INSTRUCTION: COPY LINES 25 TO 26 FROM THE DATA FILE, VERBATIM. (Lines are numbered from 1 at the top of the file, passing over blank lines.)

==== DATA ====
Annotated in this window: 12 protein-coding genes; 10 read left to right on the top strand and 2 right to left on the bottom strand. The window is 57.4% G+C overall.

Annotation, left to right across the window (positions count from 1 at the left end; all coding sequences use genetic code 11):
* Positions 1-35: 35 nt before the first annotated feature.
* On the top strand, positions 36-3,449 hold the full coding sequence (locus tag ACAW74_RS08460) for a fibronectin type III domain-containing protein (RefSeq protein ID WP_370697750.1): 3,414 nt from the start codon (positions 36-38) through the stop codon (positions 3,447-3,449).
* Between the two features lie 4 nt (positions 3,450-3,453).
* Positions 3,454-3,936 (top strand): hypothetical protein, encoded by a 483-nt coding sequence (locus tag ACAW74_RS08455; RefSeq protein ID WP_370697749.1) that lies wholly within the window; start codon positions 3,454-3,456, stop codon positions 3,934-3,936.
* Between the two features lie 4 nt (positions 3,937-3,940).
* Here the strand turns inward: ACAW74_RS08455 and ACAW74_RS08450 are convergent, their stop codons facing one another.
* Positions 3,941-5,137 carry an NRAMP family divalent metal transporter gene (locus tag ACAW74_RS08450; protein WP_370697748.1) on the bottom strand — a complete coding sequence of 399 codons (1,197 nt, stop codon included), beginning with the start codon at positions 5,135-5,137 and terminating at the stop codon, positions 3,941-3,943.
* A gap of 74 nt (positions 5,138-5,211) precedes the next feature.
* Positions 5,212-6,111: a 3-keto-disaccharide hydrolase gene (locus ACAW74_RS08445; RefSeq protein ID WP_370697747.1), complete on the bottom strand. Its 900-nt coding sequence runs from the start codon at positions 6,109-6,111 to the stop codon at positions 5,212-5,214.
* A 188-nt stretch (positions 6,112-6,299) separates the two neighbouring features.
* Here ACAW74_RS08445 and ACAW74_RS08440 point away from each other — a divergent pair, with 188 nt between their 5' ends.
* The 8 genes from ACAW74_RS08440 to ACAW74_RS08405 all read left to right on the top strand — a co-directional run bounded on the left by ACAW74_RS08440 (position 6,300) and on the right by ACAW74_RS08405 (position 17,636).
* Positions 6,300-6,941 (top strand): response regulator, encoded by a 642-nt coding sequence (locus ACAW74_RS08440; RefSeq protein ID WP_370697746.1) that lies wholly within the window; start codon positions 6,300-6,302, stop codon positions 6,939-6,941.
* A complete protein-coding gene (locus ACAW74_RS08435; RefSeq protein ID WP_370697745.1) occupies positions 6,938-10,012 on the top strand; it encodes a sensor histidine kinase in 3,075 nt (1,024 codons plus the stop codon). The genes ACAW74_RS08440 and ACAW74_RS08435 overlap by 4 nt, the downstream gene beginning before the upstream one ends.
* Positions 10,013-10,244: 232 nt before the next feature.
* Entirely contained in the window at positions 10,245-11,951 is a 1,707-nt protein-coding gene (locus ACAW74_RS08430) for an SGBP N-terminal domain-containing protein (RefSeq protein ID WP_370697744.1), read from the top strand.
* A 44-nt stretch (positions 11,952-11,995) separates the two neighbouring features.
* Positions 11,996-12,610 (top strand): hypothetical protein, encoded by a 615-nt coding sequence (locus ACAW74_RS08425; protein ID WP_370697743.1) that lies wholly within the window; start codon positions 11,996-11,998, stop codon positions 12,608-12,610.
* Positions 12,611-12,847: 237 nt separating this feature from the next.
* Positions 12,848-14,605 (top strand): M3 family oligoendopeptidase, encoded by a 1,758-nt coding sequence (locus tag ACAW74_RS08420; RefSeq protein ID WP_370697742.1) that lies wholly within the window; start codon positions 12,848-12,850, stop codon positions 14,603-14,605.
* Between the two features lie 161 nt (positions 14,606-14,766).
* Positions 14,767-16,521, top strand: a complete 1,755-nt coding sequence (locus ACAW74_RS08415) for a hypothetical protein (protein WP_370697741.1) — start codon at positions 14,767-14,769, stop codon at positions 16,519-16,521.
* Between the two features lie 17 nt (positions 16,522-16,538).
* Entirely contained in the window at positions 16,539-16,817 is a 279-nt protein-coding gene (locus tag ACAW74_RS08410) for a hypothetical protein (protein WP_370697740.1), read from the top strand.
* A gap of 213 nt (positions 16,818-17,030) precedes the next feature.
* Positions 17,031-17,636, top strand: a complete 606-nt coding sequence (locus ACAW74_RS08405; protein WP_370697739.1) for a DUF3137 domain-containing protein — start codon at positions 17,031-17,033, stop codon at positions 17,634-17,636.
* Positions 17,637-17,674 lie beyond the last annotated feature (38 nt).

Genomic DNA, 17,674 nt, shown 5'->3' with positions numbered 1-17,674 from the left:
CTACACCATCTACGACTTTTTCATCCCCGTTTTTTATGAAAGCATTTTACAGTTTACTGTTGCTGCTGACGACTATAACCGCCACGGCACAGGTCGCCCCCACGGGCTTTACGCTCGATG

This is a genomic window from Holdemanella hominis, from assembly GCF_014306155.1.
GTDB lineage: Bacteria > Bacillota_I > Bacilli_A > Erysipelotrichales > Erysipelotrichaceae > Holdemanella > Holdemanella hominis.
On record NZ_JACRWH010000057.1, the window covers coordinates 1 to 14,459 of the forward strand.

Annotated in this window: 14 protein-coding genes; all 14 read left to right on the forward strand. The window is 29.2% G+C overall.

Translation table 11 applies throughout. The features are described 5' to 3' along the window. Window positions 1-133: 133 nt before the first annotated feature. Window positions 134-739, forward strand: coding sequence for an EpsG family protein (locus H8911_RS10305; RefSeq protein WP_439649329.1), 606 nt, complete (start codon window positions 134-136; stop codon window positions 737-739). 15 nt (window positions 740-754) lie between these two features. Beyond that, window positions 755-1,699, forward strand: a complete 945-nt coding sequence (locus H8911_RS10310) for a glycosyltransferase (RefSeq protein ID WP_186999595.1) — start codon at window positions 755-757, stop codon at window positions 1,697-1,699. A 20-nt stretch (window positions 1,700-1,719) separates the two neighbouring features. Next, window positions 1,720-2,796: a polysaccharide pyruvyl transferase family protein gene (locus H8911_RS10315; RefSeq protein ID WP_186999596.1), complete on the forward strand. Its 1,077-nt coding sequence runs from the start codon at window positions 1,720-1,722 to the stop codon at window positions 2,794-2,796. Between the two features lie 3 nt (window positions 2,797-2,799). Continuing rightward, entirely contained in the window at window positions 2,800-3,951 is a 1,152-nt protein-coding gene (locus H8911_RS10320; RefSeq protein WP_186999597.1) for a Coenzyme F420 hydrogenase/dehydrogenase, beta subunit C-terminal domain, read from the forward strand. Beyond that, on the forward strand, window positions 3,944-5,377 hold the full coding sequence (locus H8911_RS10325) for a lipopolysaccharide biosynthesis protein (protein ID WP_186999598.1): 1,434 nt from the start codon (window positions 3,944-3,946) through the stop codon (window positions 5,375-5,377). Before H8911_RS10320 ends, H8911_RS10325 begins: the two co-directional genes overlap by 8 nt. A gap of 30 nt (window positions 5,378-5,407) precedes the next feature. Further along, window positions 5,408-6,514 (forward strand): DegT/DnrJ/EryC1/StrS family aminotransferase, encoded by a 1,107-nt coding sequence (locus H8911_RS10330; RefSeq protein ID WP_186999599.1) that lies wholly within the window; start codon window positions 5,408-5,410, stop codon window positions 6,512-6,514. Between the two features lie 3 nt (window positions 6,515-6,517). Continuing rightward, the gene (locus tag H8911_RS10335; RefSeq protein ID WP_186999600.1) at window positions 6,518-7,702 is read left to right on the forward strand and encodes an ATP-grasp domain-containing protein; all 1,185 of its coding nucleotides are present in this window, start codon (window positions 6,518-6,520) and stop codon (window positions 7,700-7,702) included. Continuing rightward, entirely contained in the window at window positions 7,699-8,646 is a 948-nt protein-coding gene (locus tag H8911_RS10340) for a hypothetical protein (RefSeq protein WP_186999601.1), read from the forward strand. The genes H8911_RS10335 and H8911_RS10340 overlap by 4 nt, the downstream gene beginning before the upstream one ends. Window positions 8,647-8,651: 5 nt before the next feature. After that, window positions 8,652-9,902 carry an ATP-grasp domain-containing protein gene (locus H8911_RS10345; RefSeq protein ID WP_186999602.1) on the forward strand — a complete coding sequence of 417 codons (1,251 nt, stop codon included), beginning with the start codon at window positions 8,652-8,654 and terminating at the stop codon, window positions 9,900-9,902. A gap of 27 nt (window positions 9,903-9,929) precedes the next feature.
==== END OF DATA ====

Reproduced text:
* Between the two features lie 17 nt (positions 16,522-16,538).
* Entirely contained in the window at positions 16,539-16,817 is a 279-nt protein-coding gene (locus tag ACAW74_RS08410) for a hypothetical protein (protein WP_370697740.1), read from the top strand.